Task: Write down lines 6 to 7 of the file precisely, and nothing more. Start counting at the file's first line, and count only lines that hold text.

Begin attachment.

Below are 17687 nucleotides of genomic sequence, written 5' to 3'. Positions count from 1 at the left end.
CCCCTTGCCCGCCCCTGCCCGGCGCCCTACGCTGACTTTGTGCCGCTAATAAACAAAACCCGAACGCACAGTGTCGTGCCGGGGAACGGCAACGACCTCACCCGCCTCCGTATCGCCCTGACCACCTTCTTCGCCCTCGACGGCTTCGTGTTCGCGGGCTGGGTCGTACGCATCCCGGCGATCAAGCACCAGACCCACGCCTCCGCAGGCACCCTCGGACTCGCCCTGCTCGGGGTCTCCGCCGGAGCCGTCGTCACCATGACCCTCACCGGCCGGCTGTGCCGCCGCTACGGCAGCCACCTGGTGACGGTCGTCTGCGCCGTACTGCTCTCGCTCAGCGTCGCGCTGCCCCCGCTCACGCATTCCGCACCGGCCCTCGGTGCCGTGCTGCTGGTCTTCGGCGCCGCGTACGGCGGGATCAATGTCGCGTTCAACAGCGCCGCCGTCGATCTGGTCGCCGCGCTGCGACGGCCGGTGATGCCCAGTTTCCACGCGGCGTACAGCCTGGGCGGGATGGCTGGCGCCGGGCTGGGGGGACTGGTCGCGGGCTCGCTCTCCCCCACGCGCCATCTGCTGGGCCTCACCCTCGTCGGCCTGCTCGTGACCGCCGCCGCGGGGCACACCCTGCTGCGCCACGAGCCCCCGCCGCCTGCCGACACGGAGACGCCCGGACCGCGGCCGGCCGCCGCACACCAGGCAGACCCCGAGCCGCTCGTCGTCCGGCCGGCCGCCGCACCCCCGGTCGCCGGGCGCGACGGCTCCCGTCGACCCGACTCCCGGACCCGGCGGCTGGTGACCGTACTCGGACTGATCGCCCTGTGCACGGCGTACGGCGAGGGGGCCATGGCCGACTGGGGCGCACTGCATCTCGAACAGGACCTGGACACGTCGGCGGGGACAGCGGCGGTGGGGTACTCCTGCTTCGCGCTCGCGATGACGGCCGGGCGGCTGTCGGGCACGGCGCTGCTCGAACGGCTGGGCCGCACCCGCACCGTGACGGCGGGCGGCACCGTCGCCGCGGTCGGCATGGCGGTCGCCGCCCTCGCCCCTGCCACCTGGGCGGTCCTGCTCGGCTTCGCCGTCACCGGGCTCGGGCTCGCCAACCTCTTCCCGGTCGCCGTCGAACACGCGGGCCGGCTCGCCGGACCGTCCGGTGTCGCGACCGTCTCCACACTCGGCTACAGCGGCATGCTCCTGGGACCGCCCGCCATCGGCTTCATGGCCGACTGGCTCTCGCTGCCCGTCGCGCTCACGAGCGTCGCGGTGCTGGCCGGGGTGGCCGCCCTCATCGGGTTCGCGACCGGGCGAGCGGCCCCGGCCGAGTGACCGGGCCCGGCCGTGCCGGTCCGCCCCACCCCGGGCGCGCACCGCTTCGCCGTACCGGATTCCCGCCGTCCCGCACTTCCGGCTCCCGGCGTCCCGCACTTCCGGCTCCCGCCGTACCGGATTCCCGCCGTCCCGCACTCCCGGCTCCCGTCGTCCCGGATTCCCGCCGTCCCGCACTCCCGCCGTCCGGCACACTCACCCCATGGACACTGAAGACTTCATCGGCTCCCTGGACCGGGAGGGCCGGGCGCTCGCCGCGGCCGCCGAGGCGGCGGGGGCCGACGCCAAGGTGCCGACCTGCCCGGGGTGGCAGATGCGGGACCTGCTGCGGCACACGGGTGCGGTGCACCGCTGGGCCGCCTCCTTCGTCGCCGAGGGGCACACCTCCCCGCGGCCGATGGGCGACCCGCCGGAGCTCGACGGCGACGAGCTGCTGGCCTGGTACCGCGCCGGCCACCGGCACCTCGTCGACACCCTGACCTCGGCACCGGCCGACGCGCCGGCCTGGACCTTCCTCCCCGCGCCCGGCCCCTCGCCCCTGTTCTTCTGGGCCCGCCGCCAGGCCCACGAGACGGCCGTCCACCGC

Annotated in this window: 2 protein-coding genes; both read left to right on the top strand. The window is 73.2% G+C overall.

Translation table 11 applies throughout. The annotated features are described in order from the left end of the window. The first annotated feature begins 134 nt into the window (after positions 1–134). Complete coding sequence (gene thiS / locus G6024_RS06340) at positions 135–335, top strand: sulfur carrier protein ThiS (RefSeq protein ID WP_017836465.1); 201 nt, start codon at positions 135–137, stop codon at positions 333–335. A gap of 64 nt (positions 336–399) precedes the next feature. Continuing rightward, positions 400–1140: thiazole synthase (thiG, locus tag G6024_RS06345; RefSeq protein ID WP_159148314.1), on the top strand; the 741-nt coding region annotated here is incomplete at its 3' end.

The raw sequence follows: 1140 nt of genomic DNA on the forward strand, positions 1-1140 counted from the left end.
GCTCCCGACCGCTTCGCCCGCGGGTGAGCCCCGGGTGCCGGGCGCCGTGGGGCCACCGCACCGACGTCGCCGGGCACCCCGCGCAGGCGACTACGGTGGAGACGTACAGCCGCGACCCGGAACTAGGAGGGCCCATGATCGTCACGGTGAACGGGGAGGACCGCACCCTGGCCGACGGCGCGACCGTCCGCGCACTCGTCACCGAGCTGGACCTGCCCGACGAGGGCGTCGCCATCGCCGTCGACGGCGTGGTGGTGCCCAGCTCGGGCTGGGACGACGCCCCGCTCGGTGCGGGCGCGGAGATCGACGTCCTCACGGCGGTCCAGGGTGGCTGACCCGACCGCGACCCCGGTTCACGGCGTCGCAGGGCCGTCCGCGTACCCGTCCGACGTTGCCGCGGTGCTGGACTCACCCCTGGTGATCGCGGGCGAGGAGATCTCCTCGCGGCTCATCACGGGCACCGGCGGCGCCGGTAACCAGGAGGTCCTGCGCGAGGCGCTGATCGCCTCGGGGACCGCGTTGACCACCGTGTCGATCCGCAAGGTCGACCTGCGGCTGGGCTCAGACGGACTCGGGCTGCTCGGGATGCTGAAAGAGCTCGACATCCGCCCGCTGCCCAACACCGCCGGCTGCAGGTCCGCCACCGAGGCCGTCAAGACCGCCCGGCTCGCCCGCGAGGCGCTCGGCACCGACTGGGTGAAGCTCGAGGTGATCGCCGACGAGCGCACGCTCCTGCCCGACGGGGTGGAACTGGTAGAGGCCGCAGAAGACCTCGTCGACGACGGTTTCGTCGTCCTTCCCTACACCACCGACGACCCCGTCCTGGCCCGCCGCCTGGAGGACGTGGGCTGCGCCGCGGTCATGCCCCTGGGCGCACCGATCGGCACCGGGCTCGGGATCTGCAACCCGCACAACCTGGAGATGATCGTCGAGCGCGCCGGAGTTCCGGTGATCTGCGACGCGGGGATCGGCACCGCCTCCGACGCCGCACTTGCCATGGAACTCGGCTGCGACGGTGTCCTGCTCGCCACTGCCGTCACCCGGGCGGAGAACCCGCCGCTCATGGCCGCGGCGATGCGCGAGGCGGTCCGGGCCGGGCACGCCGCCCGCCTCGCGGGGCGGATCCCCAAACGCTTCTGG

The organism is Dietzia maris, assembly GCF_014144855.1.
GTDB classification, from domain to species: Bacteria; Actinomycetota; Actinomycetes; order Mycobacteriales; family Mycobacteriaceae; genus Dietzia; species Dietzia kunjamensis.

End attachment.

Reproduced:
GCTCCCGACCGCTTCGCCCGCGGGTGAGCCCCGGGTGCCGGGCGCCGTGGGGCCACCGCACCGACGTCGCCGGGCACCCCGCGCAGGCGACTACGGTGGAGACGTACAGCCGCGACCCGGAACTAGGAGGGCCCATGATCGTCACGGTGAACGGGGAGGACCGCACCCTGGCCGACGGCGCGACCGTCCGCGCACTCGTCACCGAGCTGGACCTGCCCGACGAGGGCGTCGCCATCGCCGTCGACGGCGTGGTGGTGCCCAGCTCGGGCTGGGACGACGCCCCGCTCGGTGCGGGCGCGGAGATCGACGTCCTCACGGCGGTCCAGGGTGGCTGACCCGACCGCGACCCCGGTTCACGGCGTCGCAGGGCCGTCCGCGTACCCGTCCGACGTTGCCGCGGTGCTGGACTCACCCCTGGTGATCGCGGGCGAGGAGATCTCCTCGCGGCTCATCACGGGCACCGGCGGCGCCGGTAACCAGGAGGTCCTGCGCGAGGCGCTGATCGCCTCGGGGACCGCGTTGACCACCGTGTCGATCCGCAAGGTCGACCTGCGGCTGGGCTCAGACGGACTCGGGCTGCTCGGGATGCTGAAAGAGCTCGACATCCGCCCGCTGCCCAACACCGCCGGCTGCAGGTCCGCCACCGAGGCCGTCAAGACCGCCCGGCTCGCCCGCGAGGCGCTCGGCACCGACTGGGTGAAGCTCGAGGTGATCGCCGACGAGCGCACGCTCCTGCCCGACGGGGTGGAACTGGTAGAGGCCGCAGAAGACCTCGTCGACGACGGTTTCGTCGTCCTTCCCTACACCACCGACGACCCCGTCCTGGCCCGCCGCCTGGAGGACGTGGGCTGCGCCGCGGTCATGCCCCTGGGCGCACCGATCGGCACCGGGCTCGGGATCTGCAACCCGCACAACCTGGAGATGATCGTCGAGCGCGCCGGAGTTCCGGTGATCTGCGACGCGGGGATCGGCACCGCCTCCGACGCCGCACTTGCCATGGAACTCGGCTGCGACGGTGTCCTGCTCGCCACTGCCGTCACCCGGGCGGAGAACCCGCCGCTCATGGCCGCGGCGATGCGCGAGGCGGTCCGGGCCGGGCACGCCGCCCGCCTCGCGGGGCGGATCCCCAAACGCTTCTGG

The organism is Dietzia maris, assembly GCF_014144855.1.